My family was a bit farther north: northeastern Oklahoma and southeastern Kansas. My father was born in 1923 in Drumright, Oklahoma; my mother in 1931 in Peru, Kansas; me in Coffeyville, Kansas (1957); and many hours of my childhood were spent in Caney and Independence, Kansas, where the grandparents lived. So I am very familiar with much of the territory and way of life that Barnes describes, if not entirely from my own experience, then from my parents' and grandparents' memories and stories. I especially appreciated his explanation of his family's Choctaw heritage, and the transplanted Mississippi Choctaw influence in Oklahoma, right down to the "chicken, gravy, baked sweet potatoes, and hominy grits" (40 - 41).
As my older sister Peg has been known to say, maybe we weren't really from the South, but we grew up far enough south to know about Southern Cooking and to qualify as G.R.I.T.S. (Girls Raised in the South). When I was living in Philadelphia, a number of restaurants specialized in a "Soul Food" menu; or the neighborhood might have a "Soul Food" fundraiser or consciousness - raising dinner, the idea being that these were "Southern American" novelty dishes that we Yankees couldn't possibly know anything about.
Well, I'm sure you can guess the items on the menu! I have to say, I never saw okra (for more about G.R.I.T.S. & okra, scroll down to previous post) but everything else is exactly what you would expect: fried chicken, spinach, black - eyed peas, cornbread, and the like. My dad and his brothers loved cornbread and milk for breakfast, my mom was only too happy to make fried cornmeal mush for us kids, and a dish of deep-fried hush puppies bursting with whole kernel corn and covered in syrup was a special treat.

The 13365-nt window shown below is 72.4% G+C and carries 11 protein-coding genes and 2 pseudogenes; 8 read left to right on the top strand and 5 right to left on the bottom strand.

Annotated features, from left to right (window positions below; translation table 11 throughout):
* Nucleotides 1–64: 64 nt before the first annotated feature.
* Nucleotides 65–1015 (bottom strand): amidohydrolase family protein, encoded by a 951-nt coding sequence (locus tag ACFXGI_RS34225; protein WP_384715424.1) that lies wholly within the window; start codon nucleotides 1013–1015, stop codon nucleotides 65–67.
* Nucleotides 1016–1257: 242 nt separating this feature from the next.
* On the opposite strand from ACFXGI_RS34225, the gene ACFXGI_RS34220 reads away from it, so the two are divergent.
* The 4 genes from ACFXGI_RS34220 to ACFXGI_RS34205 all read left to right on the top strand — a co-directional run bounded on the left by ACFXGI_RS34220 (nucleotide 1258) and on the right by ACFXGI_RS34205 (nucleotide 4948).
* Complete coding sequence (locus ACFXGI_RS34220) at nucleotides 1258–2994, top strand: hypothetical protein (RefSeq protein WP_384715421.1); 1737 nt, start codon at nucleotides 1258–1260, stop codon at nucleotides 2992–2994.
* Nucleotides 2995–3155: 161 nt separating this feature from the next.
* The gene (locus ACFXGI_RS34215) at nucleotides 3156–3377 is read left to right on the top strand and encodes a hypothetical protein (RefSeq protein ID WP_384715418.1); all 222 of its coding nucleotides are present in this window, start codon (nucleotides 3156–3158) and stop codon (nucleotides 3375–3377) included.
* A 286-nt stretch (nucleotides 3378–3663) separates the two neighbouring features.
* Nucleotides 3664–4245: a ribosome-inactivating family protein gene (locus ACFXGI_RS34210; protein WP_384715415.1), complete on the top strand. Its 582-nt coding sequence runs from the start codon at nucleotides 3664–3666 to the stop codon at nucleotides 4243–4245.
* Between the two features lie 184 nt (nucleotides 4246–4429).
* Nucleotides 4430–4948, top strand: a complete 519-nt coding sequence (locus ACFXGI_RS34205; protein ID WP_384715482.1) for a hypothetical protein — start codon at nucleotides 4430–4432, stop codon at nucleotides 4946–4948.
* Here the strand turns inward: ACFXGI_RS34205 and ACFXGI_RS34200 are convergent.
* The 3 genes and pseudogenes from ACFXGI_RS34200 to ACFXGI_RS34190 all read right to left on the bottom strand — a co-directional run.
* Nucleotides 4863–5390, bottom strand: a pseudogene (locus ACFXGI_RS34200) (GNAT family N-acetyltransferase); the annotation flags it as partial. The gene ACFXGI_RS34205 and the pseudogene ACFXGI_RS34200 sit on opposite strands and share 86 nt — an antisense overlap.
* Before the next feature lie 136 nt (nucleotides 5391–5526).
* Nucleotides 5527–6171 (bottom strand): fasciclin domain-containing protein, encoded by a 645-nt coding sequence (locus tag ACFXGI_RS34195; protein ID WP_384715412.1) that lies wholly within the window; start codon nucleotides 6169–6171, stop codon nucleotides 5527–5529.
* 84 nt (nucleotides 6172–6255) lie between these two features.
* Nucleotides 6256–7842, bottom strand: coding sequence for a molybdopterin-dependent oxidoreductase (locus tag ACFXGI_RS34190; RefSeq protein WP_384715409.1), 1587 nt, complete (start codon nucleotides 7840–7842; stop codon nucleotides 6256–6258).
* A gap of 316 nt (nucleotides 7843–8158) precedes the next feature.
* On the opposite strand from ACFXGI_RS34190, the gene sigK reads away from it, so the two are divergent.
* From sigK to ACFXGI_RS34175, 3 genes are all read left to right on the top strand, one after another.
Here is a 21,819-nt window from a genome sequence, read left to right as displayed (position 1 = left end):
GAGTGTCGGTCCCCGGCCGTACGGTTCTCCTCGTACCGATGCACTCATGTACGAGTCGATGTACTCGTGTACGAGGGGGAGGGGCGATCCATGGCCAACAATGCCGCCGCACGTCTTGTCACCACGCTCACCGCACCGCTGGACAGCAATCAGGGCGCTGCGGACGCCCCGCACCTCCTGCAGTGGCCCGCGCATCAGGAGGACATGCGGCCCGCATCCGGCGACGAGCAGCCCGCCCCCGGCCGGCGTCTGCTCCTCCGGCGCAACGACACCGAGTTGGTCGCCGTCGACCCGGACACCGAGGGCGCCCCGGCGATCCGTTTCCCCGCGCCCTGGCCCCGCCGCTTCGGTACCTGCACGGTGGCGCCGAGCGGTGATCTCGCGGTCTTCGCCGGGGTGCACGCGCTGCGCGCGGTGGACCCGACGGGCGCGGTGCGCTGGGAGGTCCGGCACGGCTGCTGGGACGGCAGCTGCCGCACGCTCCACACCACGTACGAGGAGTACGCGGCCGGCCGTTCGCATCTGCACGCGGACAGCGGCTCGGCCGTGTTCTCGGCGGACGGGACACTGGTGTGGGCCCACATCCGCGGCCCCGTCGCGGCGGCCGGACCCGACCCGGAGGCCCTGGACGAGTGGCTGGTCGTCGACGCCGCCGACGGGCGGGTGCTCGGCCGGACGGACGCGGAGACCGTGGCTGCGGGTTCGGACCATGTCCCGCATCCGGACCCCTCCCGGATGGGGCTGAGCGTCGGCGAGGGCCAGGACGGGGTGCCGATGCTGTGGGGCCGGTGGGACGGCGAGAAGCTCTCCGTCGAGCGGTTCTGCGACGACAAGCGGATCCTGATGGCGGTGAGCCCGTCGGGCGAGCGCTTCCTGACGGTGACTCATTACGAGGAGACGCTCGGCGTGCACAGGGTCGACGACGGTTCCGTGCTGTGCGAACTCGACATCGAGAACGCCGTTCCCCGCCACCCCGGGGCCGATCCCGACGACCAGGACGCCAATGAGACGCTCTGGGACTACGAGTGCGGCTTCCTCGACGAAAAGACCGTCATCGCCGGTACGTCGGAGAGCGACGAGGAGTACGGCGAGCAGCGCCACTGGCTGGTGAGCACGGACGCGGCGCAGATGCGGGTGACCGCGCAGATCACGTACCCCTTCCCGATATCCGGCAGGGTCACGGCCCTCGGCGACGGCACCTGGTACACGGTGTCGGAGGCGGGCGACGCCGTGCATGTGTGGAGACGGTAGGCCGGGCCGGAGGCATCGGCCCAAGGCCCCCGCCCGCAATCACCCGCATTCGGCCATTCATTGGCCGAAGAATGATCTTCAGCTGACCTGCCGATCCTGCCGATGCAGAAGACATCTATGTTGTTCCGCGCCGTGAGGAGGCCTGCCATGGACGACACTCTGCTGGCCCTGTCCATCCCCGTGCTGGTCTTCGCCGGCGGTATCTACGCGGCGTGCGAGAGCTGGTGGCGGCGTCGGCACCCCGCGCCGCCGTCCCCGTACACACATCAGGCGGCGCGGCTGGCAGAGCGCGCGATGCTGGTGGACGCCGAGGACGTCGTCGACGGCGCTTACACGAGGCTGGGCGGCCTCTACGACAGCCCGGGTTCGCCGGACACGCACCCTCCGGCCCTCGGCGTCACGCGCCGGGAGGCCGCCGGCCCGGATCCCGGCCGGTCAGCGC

To this day we all crave tomatoes to go along with our biscuits and gravy -- better yet, just skip the biscuits and put the gravy right on top of the tomatoes: a meal in itself, good for breakfast, lunch or dinner! My younger sister Di has even been known to take along a fresh garden tomato when going out for breakfast, order biscuits and gravy, and then suddenly produce the tomato from her purse! Surprise! We love her for that! I think this kind of menu planning pretty much locks in our status as G.R.I.T.S. In fact, when a friend of hers saw Di spoon the gravy over the tomato, she said, "Southern Girl!"
Even so, on "Soul Food Day," the moms at Ben & Sam's inner - city grade school seemed astonished that a white Anglo - Saxon such as myself knew how to make cornbread using bacon grease or that our family ate black - eyed peas for good luck on New Year's Day. I guess some consider those dishes to be "Soul Food," but as I told my neighbors back in West Philly -- where I come from, we don't call this stuff "soul food," we just call it "food" and everybody eats it -- no racial divide. Sometimes I think they didn't even believe me! But it's the truth! If you don't believe me, just ask my sisters!
For more southern food stories and recipes, see Peg's new blog:
Peggy Linn Carriker-Rosenbluth
Friends and Family Recipes